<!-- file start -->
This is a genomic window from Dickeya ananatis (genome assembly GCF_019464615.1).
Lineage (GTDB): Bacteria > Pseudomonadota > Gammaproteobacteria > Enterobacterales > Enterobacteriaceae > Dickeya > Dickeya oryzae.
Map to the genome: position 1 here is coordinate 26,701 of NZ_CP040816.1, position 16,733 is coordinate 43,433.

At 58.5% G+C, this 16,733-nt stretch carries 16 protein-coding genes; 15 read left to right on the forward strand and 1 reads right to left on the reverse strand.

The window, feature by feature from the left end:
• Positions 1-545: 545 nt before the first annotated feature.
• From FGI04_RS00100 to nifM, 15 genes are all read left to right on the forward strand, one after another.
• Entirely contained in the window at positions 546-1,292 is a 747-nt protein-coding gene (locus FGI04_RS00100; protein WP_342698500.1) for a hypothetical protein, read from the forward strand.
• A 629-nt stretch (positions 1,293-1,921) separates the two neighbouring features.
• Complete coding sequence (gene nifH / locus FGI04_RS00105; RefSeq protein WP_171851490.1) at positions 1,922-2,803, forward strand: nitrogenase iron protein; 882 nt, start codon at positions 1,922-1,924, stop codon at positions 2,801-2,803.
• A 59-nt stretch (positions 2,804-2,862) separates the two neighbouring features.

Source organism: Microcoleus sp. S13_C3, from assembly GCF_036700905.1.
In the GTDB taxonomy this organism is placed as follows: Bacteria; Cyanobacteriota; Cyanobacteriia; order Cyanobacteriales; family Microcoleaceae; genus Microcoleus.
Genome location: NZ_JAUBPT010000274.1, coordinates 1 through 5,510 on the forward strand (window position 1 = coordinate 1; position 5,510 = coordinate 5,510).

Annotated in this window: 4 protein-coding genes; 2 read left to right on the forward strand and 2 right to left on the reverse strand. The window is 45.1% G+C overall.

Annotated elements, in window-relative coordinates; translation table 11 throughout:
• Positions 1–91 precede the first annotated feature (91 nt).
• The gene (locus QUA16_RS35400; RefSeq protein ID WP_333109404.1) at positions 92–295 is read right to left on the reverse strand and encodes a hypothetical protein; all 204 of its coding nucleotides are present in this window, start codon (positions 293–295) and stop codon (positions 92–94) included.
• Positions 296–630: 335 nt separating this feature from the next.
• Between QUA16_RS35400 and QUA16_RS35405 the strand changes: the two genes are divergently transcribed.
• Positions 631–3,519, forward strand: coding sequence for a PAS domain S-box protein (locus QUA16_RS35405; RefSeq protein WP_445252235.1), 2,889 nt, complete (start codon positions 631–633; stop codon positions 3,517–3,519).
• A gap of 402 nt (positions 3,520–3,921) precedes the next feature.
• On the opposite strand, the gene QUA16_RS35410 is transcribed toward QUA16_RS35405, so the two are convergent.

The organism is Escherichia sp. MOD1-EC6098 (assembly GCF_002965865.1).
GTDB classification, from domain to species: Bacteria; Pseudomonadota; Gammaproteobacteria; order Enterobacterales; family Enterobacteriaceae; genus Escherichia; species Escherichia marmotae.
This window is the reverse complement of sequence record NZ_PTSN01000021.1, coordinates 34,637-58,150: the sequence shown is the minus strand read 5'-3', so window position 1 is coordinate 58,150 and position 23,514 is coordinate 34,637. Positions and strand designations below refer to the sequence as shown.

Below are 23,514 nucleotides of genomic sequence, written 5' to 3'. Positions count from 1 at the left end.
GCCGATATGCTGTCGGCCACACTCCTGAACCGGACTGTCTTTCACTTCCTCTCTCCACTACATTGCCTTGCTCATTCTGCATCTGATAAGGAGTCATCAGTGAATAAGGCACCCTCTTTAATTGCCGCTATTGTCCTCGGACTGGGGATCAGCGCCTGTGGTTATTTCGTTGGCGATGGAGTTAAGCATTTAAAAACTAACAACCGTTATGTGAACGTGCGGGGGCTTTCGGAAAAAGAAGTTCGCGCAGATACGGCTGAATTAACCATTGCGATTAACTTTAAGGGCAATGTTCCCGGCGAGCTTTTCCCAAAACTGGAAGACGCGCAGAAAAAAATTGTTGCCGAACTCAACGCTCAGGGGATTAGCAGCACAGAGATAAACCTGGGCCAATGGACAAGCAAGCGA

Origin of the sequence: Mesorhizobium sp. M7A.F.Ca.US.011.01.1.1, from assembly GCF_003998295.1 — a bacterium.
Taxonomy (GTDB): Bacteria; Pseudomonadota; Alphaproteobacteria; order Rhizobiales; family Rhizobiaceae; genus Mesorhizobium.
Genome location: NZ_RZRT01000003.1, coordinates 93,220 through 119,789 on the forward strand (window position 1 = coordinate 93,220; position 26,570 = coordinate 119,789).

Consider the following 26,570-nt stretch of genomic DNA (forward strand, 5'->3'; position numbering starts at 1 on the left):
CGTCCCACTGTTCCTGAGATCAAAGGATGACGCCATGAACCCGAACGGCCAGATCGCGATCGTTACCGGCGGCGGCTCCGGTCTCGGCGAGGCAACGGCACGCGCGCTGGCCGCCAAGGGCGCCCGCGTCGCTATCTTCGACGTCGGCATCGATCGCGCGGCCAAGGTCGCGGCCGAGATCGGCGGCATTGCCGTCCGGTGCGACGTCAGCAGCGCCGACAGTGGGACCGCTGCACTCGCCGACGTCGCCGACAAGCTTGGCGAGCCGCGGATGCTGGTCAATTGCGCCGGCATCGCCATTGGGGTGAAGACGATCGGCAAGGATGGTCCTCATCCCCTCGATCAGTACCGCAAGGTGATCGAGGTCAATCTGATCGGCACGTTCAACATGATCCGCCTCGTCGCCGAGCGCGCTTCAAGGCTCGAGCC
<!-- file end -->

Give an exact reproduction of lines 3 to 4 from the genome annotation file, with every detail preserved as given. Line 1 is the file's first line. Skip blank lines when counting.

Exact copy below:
Map to the genome: position 1 here is coordinate 26,701 of NZ_CP040816.1, position 16,733 is coordinate 43,433.

At 58.5% G+C, this 16,733-nt stretch carries 16 protein-coding genes; 15 read left to right on the forward strand and 1 reads right to left on the reverse strand.